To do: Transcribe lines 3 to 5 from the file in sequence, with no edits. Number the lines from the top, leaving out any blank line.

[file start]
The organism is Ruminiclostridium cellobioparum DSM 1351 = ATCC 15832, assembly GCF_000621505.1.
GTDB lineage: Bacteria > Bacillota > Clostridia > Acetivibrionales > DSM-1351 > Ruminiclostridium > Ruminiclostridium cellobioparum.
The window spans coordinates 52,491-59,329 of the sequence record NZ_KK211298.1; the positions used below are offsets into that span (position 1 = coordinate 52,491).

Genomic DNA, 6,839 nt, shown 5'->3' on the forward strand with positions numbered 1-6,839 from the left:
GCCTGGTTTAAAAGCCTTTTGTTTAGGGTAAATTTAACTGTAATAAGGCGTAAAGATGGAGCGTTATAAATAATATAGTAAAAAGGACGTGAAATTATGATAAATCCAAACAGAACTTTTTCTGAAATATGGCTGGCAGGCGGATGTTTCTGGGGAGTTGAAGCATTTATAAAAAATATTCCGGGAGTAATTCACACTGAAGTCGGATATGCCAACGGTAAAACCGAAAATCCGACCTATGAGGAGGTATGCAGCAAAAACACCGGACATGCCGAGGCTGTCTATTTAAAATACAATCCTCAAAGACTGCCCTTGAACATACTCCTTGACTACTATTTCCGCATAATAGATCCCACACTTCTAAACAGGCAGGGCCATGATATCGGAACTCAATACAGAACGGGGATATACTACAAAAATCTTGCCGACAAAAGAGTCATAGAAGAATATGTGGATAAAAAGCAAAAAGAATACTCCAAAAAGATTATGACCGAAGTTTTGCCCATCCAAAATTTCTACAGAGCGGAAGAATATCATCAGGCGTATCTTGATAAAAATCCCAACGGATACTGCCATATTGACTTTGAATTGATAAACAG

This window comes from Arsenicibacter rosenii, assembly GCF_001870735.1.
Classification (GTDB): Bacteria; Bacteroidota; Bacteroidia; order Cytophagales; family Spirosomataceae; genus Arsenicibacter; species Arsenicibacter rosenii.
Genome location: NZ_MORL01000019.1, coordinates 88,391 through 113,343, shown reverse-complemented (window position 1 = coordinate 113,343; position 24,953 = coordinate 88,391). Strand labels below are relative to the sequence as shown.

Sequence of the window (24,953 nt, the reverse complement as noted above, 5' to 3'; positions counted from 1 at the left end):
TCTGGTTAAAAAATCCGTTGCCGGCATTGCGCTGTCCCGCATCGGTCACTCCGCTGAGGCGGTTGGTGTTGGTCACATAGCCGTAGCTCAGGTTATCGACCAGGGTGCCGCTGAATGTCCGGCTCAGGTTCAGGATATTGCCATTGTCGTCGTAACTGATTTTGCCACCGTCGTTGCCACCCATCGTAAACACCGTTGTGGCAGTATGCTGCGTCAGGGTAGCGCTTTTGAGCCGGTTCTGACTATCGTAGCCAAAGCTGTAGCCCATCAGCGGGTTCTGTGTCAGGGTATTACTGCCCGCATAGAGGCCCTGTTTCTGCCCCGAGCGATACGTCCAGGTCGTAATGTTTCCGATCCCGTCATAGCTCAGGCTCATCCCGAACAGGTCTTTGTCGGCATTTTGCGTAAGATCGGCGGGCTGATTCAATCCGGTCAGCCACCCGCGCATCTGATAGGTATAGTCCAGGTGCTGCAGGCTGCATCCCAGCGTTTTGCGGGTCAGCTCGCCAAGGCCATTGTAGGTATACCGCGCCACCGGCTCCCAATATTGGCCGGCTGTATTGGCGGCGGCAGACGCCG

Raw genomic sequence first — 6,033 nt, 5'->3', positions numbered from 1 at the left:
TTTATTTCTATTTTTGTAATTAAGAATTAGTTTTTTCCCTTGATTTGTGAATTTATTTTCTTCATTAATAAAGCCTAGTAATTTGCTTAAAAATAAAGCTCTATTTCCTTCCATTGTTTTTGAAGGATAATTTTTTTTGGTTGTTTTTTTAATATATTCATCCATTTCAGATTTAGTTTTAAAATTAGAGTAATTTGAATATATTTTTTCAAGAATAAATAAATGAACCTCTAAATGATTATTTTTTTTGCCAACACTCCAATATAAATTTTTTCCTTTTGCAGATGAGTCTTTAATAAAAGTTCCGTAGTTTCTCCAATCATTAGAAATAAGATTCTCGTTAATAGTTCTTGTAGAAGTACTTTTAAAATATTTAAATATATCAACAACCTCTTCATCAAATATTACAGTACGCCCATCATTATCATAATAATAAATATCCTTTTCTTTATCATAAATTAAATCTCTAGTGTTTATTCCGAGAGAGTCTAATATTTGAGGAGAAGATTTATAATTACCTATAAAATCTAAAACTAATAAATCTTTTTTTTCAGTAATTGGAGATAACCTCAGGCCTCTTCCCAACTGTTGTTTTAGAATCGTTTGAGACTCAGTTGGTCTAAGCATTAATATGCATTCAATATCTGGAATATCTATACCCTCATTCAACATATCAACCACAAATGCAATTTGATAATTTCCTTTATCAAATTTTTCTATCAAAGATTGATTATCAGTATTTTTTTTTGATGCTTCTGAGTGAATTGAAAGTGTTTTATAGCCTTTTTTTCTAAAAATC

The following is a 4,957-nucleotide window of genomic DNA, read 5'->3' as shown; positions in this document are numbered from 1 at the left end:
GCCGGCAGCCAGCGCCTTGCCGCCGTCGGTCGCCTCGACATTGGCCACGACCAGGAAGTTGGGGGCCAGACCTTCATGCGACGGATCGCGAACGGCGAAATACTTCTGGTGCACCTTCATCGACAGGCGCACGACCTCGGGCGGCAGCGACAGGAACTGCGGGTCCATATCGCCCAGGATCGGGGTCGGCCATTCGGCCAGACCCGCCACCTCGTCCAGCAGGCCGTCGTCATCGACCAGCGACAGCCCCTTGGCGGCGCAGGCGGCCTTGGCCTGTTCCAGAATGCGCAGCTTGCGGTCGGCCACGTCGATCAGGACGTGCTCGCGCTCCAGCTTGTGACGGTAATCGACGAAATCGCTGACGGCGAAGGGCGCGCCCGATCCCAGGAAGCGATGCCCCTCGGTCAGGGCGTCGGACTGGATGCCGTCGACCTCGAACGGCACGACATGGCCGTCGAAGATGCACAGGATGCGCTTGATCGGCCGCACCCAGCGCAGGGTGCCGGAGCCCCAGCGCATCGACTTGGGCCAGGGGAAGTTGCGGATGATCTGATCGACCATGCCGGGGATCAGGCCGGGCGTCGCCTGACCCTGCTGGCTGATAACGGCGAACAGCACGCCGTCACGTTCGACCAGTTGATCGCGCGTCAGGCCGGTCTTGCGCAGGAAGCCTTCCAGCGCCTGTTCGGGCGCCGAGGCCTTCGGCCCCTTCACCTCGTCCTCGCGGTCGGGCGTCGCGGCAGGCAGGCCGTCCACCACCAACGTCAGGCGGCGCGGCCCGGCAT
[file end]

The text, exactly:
The window spans coordinates 52,491-59,329 of the sequence record NZ_KK211298.1; the positions used below are offsets into that span (position 1 = coordinate 52,491).

Genomic DNA, 6,839 nt, shown 5'->3' on the forward strand with positions numbered 1-6,839 from the left:
GCCTGGTTTAAAAGCCTTTTGTTTAGGGTAAATTTAACTGTAATAAGGCGTAAAGATGGAGCGTTATAAATAATATAGTAAAAAGGACGTGAAATTATGATAAATCCAAACAGAACTTTTTCTGAAATATGGCTGGCAGGCGGATGTTTCTGGGGAGTTGAAGCATTTATAAAAAATATTCCGGGAGTAATTCACACTGAAGTCGGATATGCCAACGGTAAAACCGAAAATCCGACCTATGAGGAGGTATGCAGCAAAAACACCGGACATGCCGAGGCTGTCTATTTAAAATACAATCCTCAAAGACTGCCCTTGAACATACTCCTTGACTACTATTTCCGCATAATAGATCCCACACTTCTAAACAGGCAGGGCCATGATATCGGAACTCAATACAGAACGGGGATATACTACAAAAATCTTGCCGACAAAAGAGTCATAGAAGAATATGTGGATAAAAAGCAAAAAGAATACTCCAAAAAGATTATGACCGAAGTTTTGCCCATCCAAAATTTCTACAGAGCGGAAGAATATCATCAGGCGTATCTTGATAAAAATCCCAACGGATACTGCCATATTGACTTTGAATTGATAAACAG